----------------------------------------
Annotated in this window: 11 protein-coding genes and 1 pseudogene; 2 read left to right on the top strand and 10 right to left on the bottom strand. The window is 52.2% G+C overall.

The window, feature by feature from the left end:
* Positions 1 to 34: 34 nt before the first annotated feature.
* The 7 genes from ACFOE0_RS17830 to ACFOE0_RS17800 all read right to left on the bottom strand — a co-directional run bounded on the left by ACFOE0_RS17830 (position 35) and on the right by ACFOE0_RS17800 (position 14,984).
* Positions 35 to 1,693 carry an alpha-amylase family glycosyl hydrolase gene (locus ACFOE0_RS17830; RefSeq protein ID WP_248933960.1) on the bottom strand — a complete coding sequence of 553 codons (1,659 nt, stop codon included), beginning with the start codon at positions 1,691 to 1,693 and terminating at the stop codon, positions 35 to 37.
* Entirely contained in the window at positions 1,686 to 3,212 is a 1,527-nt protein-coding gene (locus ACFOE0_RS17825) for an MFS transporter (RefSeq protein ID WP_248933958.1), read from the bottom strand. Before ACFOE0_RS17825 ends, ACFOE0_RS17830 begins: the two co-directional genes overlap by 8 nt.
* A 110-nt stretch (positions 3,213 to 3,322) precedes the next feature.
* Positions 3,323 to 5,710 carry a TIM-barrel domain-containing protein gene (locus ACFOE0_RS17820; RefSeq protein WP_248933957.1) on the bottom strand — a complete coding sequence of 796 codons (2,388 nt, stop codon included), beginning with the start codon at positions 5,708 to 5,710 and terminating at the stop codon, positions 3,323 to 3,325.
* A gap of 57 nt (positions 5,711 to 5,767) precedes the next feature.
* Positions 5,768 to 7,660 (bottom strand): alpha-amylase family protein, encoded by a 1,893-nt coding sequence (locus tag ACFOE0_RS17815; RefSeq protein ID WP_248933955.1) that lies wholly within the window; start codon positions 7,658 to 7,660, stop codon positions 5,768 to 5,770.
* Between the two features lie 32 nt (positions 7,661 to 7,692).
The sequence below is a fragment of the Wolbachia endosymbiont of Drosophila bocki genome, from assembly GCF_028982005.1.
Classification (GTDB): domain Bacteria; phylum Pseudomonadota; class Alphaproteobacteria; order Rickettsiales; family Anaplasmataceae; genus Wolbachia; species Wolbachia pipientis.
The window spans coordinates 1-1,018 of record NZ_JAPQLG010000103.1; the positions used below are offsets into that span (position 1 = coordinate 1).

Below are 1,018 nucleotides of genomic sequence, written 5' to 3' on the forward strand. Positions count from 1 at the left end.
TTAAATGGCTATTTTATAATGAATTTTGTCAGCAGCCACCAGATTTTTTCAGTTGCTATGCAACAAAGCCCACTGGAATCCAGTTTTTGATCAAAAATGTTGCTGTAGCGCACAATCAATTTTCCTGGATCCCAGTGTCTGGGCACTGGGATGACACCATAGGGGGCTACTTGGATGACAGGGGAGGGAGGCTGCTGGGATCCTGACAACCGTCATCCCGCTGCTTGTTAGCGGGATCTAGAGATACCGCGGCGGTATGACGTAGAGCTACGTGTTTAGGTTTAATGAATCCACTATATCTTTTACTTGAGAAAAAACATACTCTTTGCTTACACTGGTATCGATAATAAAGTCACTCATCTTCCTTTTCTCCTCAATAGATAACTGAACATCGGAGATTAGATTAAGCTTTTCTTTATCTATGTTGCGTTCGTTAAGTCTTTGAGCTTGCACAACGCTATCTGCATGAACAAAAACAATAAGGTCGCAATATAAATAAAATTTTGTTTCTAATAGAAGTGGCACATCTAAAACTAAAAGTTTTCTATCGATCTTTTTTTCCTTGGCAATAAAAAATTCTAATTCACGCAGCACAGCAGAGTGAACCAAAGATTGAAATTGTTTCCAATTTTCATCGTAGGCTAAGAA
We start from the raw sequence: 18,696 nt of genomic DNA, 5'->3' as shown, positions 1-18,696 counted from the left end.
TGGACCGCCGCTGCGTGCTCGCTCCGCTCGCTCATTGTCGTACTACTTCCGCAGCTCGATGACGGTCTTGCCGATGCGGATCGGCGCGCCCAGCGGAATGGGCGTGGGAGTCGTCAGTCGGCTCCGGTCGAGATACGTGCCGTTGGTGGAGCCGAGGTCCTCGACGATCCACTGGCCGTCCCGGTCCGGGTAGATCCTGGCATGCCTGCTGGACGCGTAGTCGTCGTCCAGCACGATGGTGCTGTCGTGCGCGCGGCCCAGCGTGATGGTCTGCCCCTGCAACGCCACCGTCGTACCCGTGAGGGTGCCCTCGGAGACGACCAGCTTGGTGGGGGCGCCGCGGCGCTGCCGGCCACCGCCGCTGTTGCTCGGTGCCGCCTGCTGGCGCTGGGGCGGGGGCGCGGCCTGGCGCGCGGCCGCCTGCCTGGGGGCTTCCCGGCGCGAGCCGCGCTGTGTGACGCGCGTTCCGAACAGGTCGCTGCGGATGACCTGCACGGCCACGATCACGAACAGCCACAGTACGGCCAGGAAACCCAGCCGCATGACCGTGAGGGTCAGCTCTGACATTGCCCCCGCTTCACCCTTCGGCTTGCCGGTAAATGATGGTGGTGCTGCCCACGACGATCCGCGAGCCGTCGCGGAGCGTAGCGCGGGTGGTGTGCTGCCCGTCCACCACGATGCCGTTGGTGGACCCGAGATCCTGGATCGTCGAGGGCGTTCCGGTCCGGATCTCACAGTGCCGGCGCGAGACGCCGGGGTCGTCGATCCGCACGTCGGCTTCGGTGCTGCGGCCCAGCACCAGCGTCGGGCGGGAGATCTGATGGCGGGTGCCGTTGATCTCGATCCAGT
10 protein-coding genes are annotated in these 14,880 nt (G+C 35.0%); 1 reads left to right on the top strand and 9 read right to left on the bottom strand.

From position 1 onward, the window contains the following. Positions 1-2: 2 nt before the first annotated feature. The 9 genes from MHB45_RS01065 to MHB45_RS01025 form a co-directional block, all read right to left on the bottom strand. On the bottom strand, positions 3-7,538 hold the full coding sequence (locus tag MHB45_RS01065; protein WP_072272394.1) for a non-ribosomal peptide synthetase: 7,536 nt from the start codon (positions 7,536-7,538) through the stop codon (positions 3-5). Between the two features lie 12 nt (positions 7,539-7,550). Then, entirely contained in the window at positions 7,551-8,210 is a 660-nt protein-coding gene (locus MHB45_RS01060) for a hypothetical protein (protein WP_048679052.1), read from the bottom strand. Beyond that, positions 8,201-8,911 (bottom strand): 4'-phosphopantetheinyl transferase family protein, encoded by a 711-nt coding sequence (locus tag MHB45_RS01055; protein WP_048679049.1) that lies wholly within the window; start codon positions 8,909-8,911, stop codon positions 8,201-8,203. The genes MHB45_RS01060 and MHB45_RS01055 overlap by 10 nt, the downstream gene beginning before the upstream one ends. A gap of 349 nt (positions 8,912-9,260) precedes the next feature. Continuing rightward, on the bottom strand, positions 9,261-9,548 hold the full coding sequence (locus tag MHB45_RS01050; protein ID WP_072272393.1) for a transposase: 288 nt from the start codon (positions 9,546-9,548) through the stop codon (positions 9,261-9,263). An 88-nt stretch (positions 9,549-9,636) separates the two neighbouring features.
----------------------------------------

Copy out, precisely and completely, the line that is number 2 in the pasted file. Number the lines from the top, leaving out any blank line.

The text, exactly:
The window, feature by feature from the left end: